Swimmer’s Itch a�� An Overview

The scientific name for this waterborne condition is

cercarial dermatitis

. In the developing nations, this term translates into a�?sawaha�?, a�?clam diggers itcha�? and a�?rice paddy itcha�? to Malaysian rice farmers, a�?kobanyoa�? or a�?kuburea�? to the rice farmers in Japan and a�?hoi cona�? to rice farmers in Thailand. In these regions, many swimmers are susceptible to

swimmer’s itch

as well. This skin rash is known as a�?Duckwormsa�? in the costal New Jersey. Read on to know more about swimmer’s itch.

Swimmer’s Itch a�� An Overview

On warm days, the parasites which cause cercarial dermatitis are released into the water, especially in freshwater ponds or lakes. As you swim in these waters, the parasites may penetrate into your skin and cause skin rash. Although, humans are not the vectors for the parasites, these worms accidentally enter and die soon. Although this condition is uncomfortable, cercarial dermatitis is short-lived. The skin rash usually gets healed on its own within a few days. One can control and prevent this itching by using prescription drugs or over-the-counter medications.

This condition is a red, patchy skin rash which causes itching on those body parts that have come in contact with the water. Cercarial dermatitis is generally not severe. This skin rash disappears on its own without any treatment after the initial itching. This itching in the skin manifests within 48 hours of exposure and usually lasts for a week. This condition turns severe in a very few rare cases, where many regions in the body are affected. The main cause of this itching is trematode parasite of migrating/aquatic birds.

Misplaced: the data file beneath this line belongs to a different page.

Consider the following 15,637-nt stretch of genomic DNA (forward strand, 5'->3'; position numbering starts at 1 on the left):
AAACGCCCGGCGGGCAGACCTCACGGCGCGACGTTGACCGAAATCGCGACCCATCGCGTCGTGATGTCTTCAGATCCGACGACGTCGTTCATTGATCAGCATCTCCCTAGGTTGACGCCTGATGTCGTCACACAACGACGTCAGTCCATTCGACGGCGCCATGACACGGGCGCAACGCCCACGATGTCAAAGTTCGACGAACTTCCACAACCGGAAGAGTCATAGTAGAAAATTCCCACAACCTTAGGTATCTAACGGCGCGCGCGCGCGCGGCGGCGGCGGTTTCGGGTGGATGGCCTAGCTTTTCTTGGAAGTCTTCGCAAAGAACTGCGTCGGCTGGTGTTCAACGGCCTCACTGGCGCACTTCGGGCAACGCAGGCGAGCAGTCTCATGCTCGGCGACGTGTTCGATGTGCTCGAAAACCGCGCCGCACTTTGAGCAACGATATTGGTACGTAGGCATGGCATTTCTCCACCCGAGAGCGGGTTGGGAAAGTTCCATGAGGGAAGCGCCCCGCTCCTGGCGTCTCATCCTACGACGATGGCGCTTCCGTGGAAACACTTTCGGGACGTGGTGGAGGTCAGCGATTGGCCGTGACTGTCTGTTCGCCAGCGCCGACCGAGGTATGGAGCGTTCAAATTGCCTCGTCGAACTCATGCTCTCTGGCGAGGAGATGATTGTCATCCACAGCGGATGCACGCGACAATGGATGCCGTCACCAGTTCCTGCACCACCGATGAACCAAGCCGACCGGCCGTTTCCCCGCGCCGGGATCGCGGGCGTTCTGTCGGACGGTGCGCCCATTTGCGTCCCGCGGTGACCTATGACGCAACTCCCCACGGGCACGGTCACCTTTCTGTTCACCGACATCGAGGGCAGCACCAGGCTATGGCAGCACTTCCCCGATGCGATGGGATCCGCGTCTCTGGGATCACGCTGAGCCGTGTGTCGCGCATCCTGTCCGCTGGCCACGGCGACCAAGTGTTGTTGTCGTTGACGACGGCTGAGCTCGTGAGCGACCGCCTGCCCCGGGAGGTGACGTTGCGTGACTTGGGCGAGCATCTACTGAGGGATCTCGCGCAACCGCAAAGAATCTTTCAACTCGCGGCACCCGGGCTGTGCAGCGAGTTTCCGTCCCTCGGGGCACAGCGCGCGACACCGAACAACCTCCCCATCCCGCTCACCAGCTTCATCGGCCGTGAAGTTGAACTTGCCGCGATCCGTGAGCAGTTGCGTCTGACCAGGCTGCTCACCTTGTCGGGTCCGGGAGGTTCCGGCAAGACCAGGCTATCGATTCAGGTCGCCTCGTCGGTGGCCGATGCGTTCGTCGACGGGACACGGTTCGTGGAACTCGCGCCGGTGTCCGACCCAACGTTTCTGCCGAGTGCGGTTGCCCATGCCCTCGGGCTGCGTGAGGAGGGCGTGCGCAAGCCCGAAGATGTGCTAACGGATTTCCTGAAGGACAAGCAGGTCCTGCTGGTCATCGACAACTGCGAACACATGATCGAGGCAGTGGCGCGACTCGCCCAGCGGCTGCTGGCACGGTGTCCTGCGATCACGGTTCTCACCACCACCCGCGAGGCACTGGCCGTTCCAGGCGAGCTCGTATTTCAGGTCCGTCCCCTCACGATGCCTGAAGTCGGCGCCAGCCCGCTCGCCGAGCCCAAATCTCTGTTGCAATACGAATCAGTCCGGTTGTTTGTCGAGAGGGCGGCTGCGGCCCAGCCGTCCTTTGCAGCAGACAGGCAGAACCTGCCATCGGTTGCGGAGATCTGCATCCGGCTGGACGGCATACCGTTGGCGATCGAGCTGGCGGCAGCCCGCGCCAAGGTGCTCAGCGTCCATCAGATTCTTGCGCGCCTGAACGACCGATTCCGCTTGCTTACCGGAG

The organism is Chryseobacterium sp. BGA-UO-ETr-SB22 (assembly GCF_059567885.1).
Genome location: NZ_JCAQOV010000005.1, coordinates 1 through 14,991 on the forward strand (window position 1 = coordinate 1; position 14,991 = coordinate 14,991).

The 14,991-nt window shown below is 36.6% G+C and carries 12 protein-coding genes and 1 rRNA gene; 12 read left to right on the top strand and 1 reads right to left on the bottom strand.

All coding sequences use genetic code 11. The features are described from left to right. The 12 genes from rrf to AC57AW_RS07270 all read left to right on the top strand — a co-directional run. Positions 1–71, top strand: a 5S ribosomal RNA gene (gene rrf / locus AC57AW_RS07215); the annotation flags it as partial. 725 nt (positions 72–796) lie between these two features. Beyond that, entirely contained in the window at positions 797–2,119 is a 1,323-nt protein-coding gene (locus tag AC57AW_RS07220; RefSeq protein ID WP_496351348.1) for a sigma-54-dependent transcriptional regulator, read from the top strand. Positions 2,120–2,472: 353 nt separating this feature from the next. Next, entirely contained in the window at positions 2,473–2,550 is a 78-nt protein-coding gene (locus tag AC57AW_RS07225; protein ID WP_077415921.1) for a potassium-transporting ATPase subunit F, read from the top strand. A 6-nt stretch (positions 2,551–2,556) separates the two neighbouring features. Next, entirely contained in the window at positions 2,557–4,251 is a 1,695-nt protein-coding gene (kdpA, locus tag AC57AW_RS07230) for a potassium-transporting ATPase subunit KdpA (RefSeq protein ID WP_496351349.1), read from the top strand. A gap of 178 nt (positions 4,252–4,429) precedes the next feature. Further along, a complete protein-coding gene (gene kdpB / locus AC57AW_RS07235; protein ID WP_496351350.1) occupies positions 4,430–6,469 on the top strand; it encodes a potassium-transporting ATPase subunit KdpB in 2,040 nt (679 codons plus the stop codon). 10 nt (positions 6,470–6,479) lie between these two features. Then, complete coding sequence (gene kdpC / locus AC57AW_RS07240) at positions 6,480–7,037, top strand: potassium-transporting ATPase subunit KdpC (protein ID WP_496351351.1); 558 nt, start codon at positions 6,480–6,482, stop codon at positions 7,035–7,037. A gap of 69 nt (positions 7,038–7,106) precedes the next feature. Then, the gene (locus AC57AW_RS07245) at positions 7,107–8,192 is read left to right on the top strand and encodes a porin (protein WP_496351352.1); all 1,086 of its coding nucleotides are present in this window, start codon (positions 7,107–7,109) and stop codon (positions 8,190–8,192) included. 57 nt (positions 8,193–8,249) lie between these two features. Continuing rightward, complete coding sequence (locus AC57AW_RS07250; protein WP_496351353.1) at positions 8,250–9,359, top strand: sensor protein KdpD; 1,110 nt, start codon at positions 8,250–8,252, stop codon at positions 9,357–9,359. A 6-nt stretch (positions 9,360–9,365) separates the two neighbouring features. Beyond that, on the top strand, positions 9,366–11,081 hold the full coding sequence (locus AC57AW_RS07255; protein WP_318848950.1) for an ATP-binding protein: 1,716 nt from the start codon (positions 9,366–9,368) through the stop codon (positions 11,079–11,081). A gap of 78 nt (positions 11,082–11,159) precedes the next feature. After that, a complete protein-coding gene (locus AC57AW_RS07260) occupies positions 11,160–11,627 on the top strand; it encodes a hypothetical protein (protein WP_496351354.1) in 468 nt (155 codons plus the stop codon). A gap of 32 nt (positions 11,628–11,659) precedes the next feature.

The parasite’s life cycle includes snails as the primary host and birds as the secondary host. The parasite in its larval form is known as a a�?cercariaa�?. This larval form is released by snails in the water. Also, this causes dermatitis in humans when it accidentally burrow’s into the human skin instead of penetrating into the skin of an actual host, such as a duck. In both the marine coastal and freshwater environments, swimmer’s itch can occur.

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